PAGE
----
Eventually, someone finally owned up to this fact and everyone decided to turn their attention on who the new owner might be (it was still unknown at this point, at least to the general public). What followed was the Govt realising they had to eat some humble pie and make some effort to reach and agreement with the new owner over the building's future and a land swap deal was struck by which an adjacent piece of land of similar size and plot ratio was exchanged for the building. What surprised me about it all was that Ice Wisdom agreed to stump up for the costs of repairing the damage that had been done to King Yin Lei. The place was declared a Monument (protecting it, in theory, from future demolition) and a massive renovation project was launched to fix the holes and restore the roof to its former glory. The building disappeared under blue tarpaulin for a long time before being reopened to the public in 2011. Yes, the place was so damaged it took 3 years to fix!
The restoration project was run by Professor Tang Guo-hua from Guangzhou University and involved work that could only be done by skilled artisans from as far away as Fujian province.
The Govt did run sporadic open days for a while - starting in April 2011 - with a limited number of tickets, none of which I managed to make it to, sadly, and in a somewhat ironic twist they asked Stephen Yow to lend them some of his furniture to furnish the house with for the open days. However, as of early 2014, the open days have now come to a close and the Govt has undertaken a bidding process for the building's adaptive reuse. Unfortunately, one of the main limitations of the property is that despite its 17,000 sq ft size, most of the space is divided into rooms too small to be of any great use, limiting the potential for its future utilisation. I guess we will just have to wait and see what happens.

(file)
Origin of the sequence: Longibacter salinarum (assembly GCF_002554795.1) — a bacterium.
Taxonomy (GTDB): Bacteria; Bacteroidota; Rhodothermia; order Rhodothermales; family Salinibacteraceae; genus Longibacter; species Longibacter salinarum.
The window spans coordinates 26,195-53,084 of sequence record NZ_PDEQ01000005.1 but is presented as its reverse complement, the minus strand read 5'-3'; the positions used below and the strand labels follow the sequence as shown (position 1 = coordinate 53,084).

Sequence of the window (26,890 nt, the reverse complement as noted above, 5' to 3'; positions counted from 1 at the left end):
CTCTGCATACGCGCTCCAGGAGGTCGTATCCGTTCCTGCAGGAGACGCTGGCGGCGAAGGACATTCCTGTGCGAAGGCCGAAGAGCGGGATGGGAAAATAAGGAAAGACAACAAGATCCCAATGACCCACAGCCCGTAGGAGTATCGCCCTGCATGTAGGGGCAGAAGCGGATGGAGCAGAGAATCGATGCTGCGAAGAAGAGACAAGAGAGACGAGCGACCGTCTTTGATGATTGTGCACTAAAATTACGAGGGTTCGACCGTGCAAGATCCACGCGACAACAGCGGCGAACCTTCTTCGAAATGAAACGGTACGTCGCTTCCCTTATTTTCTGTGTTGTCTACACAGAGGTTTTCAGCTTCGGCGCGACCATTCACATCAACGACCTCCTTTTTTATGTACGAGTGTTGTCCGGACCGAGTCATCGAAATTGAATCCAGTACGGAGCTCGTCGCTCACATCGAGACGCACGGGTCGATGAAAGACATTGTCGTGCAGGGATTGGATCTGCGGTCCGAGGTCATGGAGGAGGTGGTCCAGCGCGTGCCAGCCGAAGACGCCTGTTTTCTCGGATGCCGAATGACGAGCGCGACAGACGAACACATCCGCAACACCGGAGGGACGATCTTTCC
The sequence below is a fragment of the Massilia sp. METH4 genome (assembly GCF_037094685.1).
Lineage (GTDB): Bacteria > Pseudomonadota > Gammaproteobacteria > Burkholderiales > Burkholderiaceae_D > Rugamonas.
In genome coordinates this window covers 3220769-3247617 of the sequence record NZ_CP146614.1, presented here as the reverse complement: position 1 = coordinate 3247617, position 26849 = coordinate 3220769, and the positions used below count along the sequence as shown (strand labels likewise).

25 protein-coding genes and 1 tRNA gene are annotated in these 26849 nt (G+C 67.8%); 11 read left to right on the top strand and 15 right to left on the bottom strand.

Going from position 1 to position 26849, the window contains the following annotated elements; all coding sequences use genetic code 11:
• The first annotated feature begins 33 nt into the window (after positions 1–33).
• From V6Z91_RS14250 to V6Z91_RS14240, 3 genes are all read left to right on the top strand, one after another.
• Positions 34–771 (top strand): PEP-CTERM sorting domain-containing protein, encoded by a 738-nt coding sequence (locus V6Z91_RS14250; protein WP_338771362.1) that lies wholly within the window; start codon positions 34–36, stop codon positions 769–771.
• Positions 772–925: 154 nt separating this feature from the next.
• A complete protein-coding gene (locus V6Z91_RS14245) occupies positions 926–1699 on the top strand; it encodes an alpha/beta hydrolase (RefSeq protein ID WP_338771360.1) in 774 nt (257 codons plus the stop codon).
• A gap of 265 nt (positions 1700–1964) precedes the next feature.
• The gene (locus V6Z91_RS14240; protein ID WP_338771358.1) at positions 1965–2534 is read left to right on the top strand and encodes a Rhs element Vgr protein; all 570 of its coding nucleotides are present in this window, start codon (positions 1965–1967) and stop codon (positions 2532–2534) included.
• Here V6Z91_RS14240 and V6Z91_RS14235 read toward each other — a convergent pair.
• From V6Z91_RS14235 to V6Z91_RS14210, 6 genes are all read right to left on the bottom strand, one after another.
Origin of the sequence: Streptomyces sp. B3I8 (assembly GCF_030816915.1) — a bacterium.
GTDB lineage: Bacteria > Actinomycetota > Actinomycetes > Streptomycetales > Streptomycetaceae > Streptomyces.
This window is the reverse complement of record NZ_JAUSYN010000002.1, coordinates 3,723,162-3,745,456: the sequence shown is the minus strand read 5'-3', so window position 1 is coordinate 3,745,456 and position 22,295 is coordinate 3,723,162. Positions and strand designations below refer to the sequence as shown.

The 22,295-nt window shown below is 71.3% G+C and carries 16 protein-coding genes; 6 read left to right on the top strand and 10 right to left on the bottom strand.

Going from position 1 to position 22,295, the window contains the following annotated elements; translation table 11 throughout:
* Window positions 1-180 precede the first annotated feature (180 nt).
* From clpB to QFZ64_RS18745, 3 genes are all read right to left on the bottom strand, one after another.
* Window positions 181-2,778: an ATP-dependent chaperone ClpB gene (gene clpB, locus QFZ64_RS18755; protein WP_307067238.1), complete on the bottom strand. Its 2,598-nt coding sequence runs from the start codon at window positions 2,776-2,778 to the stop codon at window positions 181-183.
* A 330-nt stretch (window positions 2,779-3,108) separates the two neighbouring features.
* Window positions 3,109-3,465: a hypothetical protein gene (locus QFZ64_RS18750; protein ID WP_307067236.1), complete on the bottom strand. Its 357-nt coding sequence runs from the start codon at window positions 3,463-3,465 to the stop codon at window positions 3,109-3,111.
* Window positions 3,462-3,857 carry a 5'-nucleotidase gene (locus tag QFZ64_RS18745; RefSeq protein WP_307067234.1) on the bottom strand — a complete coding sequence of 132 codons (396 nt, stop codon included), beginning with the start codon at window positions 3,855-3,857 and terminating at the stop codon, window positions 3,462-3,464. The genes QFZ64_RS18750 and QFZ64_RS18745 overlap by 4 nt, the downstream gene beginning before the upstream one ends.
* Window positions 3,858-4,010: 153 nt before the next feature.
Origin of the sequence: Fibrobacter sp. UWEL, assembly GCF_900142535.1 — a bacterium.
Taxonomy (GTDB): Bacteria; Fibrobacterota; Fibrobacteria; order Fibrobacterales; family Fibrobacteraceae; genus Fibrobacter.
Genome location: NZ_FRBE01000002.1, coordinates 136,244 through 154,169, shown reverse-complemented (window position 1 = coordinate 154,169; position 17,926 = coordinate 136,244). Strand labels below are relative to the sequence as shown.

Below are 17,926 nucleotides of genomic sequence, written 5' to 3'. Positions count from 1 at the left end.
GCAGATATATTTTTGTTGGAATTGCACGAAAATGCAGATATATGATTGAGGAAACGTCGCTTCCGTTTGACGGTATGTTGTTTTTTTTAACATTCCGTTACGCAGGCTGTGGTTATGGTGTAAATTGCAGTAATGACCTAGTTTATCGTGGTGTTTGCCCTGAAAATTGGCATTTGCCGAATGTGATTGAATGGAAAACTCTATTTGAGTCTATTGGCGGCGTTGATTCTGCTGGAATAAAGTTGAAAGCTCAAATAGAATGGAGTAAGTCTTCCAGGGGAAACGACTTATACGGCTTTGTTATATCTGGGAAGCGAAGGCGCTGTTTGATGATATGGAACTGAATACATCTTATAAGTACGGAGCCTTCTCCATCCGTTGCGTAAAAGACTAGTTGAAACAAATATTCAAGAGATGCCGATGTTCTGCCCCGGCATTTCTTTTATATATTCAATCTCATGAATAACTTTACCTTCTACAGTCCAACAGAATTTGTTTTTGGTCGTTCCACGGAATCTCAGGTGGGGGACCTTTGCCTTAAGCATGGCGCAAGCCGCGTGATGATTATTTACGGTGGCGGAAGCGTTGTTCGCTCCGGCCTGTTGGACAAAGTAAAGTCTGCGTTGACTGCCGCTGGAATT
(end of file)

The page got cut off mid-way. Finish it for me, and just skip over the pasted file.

There used to be a tennis court here until 1966
Anyway, the building has quite a history and we can read some of it courtesy of the recent(ish) heritage assessment carried out by the Antiquities and Monuments Office a few years ago. Here is the link: http://www.legco.gov.hk/yr07-08/english/subleg/brief/175_brf.pdf, but I have cut/pasted the most interesting bits below:
The residence at the site was built in 1937 by Mrs. Shum Li Po-lun (岑李寶麟), the granddaughter of the renowned Chinese merchant and social leader Mr. Li Sing (李陞) in the 19th Century. Her father, Mr. Li Po-chun (李寶樁), was also a notable merchant and social leader in Hong Kong who made great contributions to many social welfare causes. Mrs. Shum sold the house to the Yow family in 1977. The Yow family is a successful merchant clan represented by Mr. Yow Qhei-man (邱子文) who ran dried fruit business in Hong Kong. His son, Mr. Yow Mok-shing (邱木城), is also a famous businessman who was appointed as Chairman of Tung Wah Hospital in 1979.
The site was sold at HK$24,000,000 in 1977, and the Yow family named the house “Ultamia” (景賢里, King Yin Lei), literally “House of Virtuous View”. The name is inscribed on the Pai-lau (牌樓) at the entrance to the site.Now, of course I mentioned the house's brief but rather spectacular appearance in Enter the Dragon in the beginning of this post, but since I first wrote about this place back in 2006 (on version 1 of this blog, this is version 3) I have also seen it used in Clark Gable's Soldier of Fortune (filmed in 1955) and also the Robert Culp/Bill Cosby vehicle, I Spy (filmed in 1965).